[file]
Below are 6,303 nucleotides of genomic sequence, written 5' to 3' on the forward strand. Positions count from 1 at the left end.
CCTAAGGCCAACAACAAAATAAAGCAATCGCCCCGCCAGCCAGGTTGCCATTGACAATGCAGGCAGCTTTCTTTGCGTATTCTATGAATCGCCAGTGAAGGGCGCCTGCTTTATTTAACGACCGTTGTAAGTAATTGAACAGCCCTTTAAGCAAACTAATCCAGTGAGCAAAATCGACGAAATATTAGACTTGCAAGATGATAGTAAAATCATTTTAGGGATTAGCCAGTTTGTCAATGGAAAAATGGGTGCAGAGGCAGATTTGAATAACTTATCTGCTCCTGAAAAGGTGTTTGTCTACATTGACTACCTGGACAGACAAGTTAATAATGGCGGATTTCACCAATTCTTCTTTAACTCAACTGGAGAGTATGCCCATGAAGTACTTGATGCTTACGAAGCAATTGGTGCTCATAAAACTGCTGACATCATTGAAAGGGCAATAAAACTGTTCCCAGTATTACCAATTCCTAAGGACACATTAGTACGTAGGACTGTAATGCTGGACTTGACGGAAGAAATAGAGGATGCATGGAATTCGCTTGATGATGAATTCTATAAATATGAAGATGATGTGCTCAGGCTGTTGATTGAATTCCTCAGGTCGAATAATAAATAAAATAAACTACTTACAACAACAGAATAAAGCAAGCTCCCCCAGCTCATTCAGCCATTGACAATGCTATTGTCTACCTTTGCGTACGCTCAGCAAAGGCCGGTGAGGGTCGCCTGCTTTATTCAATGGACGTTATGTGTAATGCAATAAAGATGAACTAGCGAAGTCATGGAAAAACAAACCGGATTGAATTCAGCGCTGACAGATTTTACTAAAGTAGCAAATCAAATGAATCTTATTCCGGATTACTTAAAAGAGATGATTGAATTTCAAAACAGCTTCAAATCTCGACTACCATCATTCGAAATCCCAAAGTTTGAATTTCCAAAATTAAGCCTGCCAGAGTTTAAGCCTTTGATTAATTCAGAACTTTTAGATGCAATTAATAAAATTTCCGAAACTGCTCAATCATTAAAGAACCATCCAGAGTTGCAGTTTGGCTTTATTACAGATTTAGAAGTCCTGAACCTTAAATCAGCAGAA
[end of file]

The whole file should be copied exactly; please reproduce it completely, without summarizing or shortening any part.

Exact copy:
Below are 6,303 nucleotides of genomic sequence, written 5' to 3' on the forward strand. Positions count from 1 at the left end.
CCTAAGGCCAACAACAAAATAAAGCAATCGCCCCGCCAGCCAGGTTGCCATTGACAATGCAGGCAGCTTTCTTTGCGTATTCTATGAATCGCCAGTGAAGGGCGCCTGCTTTATTTAACGACCGTTGTAAGTAATTGAACAGCCCTTTAAGCAAACTAATCCAGTGAGCAAAATCGACGAAATATTAGACTTGCAAGATGATAGTAAAATCATTTTAGGGATTAGCCAGTTTGTCAATGGAAAAATGGGTGCAGAGGCAGATTTGAATAACTTATCTGCTCCTGAAAAGGTGTTTGTCTACATTGACTACCTGGACAGACAAGTTAATAATGGCGGATTTCACCAATTCTTCTTTAACTCAACTGGAGAGTATGCCCATGAAGTACTTGATGCTTACGAAGCAATTGGTGCTCATAAAACTGCTGACATCATTGAAAGGGCAATAAAACTGTTCCCAGTATTACCAATTCCTAAGGACACATTAGTACGTAGGACTGTAATGCTGGACTTGACGGAAGAAATAGAGGATGCATGGAATTCGCTTGATGATGAATTCTATAAATATGAAGATGATGTGCTCAGGCTGTTGATTGAATTCCTCAGGTCGAATAATAAATAAAATAAACTACTTACAACAACAGAATAAAGCAAGCTCCCCCAGCTCATTCAGCCATTGACAATGCTATTGTCTACCTTTGCGTACGCTCAGCAAAGGCCGGTGAGGGTCGCCTGCTTTATTCAATGGACGTTATGTGTAATGCAATAAAGATGAACTAGCGAAGTCATGGAAAAACAAACCGGATTGAATTCAGCGCTGACAGATTTTACTAAAGTAGCAAATCAAATGAATCTTATTCCGGATTACTTAAAAGAGATGATTGAATTTCAAAACAGCTTCAAATCTCGACTACCATCATTCGAAATCCCAAAGTTTGAATTTCCAAAATTAAGCCTGCCAGAGTTTAAGCCTTTGATTAATTCAGAACTTTTAGATGCAATTAATAAAATTTCCGAAACTGCTCAATCATTAAAGAACCATCCAGAGTTGCAGTTTGGCTTTATTACAGATTTAGAAGTCCTGAACCTTAAATCAGCAGAA